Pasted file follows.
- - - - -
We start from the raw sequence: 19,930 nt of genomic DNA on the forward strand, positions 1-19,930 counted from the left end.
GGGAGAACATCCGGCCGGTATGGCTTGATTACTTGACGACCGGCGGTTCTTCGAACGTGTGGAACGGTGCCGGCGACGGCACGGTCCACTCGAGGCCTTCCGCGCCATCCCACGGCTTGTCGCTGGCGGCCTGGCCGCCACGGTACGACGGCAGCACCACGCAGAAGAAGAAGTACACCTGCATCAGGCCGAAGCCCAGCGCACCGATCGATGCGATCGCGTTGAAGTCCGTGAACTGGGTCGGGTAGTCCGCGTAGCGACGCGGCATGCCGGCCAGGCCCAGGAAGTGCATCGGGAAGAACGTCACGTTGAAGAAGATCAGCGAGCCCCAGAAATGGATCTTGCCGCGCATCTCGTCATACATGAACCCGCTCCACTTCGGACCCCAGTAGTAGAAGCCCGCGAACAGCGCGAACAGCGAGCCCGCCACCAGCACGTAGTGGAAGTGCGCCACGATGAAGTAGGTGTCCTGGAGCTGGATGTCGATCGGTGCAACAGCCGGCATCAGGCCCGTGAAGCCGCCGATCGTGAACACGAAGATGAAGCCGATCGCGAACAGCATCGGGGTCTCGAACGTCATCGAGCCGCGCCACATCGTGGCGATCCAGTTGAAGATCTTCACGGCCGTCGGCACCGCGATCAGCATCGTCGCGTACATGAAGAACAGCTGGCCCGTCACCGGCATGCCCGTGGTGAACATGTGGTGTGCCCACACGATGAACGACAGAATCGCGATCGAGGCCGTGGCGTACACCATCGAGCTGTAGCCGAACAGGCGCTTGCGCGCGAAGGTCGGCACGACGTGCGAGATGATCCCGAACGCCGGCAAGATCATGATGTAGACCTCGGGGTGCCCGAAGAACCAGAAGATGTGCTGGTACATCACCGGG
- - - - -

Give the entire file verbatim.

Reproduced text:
We start from the raw sequence: 19,930 nt of genomic DNA on the forward strand, positions 1-19,930 counted from the left end.
GGGAGAACATCCGGCCGGTATGGCTTGATTACTTGACGACCGGCGGTTCTTCGAACGTGTGGAACGGTGCCGGCGACGGCACGGTCCACTCGAGGCCTTCCGCGCCATCCCACGGCTTGTCGCTGGCGGCCTGGCCGCCACGGTACGACGGCAGCACCACGCAGAAGAAGAAGTACACCTGCATCAGGCCGAAGCCCAGCGCACCGATCGATGCGATCGCGTTGAAGTCCGTGAACTGGGTCGGGTAGTCCGCGTAGCGACGCGGCATGCCGGCCAGGCCCAGGAAGTGCATCGGGAAGAACGTCACGTTGAAGAAGATCAGCGAGCCCCAGAAATGGATCTTGCCGCGCATCTCGTCATACATGAACCCGCTCCACTTCGGACCCCAGTAGTAGAAGCCCGCGAACAGCGCGAACAGCGAGCCCGCCACCAGCACGTAGTGGAAGTGCGCCACGATGAAGTAGGTGTCCTGGAGCTGGATGTCGATCGGTGCAACAGCCGGCATCAGGCCCGTGAAGCCGCCGATCGTGAACACGAAGATGAAGCCGATCGCGAACAGCATCGGGGTCTCGAACGTCATCGAGCCGCGCCACATCGTGGCGATCCAGTTGAAGATCTTCACGGCCGTCGGCACCGCGATCAGCATCGTCGCGTACATGAAGAACAGCTGGCCCGTCACCGGCATGCCCGTGGTGAACATGTGGTGTGCCCACACGATGAACGACAGAATCGCGATCGAGGCCGTGGCGTACACCATCGAGCTGTAGCCGAACAGGCGCTTGCGCGCGAAGGTCGGCACGACGTGCGAGATGATCCCGAACGCCGGCAAGATCATGATGTAGACCTCGGGGTGCCCGAAGAACCAGAAGATGTGCTGGTACATCACCGGG